In February 1919 veterinary officers began examining the horses. Sadly, mounts that were over 15 years old (draught horses), unsound horses, a riding horse over 12 years old, and those requiring more than 2 months’ treatment were marked for destruction.

Casting of Horses and Mules (PDF document)

Horse hair was valuable, so the ones destined for destruction had their manes and tails shorn, and their shoes removed. They were then led to a selected spot near their camps, and shot with pistols. Lastly, they were gutted and their skins salted, as these were valuable too.

Veterinary officers examines horses of the 15th Light Horse Regiment, AIF.
The fate of the horses depending on the findings of the Veterinary officers.
‘ELLIE’ AN ESCAPEE HORSE FROM FRASER ISLAND – MEET HER AND HAVE A SELFIE TAKEN

‘ELLIE’ AN ESCAPEE HORSE FROM FRASER ISLAND – MEET HER AND HAVE A SELFIE TAKEN

OUR BOOK LAUNCH IS APPROACHING FAST ! BE A PART OF HISTORY AND MEET ELLIE – AN ESCAPEE FROM FRASER ISLAND ! HAVE YOUR PICTURE TAKEN WITH THIS BEAUTIFUL HORSE  !

DATE: THURSDAY 17TH MAY, 2018.

TIME: 10AM

WHERE: HERVEY BAY HISTORICAL VILLAGE & MUSEUM.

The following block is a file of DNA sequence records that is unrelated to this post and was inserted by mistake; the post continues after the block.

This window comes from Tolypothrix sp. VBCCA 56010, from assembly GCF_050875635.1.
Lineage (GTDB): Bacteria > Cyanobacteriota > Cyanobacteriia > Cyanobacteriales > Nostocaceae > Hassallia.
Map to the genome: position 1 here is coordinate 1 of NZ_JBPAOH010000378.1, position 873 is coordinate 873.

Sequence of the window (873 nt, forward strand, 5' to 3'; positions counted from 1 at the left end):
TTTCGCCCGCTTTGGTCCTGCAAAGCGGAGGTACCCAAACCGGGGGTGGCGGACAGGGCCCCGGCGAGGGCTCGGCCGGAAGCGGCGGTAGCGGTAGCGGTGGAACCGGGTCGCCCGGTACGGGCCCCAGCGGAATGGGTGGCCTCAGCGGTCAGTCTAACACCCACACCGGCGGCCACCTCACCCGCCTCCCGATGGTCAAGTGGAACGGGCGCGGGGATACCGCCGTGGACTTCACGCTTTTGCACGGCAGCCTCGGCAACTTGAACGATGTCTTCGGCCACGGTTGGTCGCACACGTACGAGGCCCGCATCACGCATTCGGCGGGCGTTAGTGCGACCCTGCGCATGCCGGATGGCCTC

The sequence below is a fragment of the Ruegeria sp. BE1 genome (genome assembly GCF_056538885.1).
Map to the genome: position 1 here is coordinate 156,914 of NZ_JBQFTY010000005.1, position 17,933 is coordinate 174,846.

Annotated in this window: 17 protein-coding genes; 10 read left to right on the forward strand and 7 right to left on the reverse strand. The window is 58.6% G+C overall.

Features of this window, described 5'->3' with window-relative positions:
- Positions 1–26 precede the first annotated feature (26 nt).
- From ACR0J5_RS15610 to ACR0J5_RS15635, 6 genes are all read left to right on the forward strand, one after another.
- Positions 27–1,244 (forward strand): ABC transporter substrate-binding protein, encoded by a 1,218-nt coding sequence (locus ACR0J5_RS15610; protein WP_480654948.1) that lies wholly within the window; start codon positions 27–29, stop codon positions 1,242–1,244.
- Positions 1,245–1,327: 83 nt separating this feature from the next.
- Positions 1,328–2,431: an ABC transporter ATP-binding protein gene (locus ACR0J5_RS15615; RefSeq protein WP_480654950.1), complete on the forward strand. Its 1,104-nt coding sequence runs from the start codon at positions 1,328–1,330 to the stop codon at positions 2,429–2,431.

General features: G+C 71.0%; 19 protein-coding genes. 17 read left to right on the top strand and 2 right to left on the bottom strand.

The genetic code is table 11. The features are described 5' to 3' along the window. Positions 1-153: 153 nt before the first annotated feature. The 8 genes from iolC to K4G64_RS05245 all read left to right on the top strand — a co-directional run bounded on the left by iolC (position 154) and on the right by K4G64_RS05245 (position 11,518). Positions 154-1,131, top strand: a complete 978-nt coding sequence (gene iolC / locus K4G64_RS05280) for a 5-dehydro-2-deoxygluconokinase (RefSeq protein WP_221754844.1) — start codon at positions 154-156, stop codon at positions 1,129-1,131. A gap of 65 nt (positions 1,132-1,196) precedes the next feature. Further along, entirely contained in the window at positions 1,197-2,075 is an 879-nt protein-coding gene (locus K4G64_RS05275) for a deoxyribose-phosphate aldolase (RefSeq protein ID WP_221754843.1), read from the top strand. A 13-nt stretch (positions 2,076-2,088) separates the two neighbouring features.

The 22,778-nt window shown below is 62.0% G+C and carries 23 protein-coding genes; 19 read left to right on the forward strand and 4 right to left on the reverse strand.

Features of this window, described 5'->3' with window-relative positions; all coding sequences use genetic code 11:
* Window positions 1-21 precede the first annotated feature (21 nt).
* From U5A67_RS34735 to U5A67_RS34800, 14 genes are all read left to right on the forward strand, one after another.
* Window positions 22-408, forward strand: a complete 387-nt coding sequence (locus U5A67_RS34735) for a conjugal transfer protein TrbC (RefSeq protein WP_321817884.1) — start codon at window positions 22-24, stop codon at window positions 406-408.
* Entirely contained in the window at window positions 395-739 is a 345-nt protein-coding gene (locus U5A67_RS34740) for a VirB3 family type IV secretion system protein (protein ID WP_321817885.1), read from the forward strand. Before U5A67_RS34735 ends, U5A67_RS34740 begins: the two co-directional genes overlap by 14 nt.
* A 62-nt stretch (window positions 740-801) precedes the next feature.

ADDRESS:  ZEPHYR ST,  SCARNESS

CELEBRATE THE OCCASION OF FRED WILLIAMS LAUNCHING HIS LATEST BOOK.

EQUINE EPITAPH – UNDER THE RAINBOW – FRASER ISLAND’S LAST BRUMBY.

THE ONLY TRUTHFUL ACCOUNT EVER WRITTEN – ABOUT FRASER ISLAND’S HORSES.

A CHANCE TO WIN 3X LUCKY DOOR PRIZES

TO ENTER OUR COMPETITION FOR A CHANCE TO WIN TWO BOOKS BY FRED WILLIAMS, CLICK HERE

 

Help Spread The Word – Book Launch Competition

HELP SPREAD THE WORD !

Thursday the 17th of May is the official book launch of Equine Epitaph – Under the Rainbow – Fraser Island’s Last Brumby, by Fred Williams.

Join us ! Enter our competition !

YOU’RE INVITED! SHARE A MOMENT!

MEET ‘ELLIE’ AN ESCAPEE HORSE FROM FRASER ISLAND. GET YOUR SELFIE WITH THE LAST HORSE PERMITTED TO LEAVE UNDER MANAGEMENT PRACTICES OF QPWS.

1997

1998

PHOTOS BY SONIA HUTCHINSON AND HER CARERS

Now

BOOK LAUNCH DETAILS

DATE: THURSDAY 17TH MAY, 2018. 

TIME: 10AM

WHERE: HERVEY BAY HISTORICAL VILLAGE & MUSEUM.

ADDRESS:  ZEPHYR ST,  SCARNESS                        

CELEBRATE THE OCCASION OF FRED WILLIAMS LAUNCHING HIS LATEST BOOK.

EQUINE EPITAPH – UNDER THE RAINBOW – FRASER ISLAND’S LAST BRUMBY.

THE ONLY TRUTHFUL ACCOUNT EVER WRITTEN – ABOUT FRASER ISLAND’S HORSES.

A CHANCE TO WIN 3X LUCKY DOOR PRIZES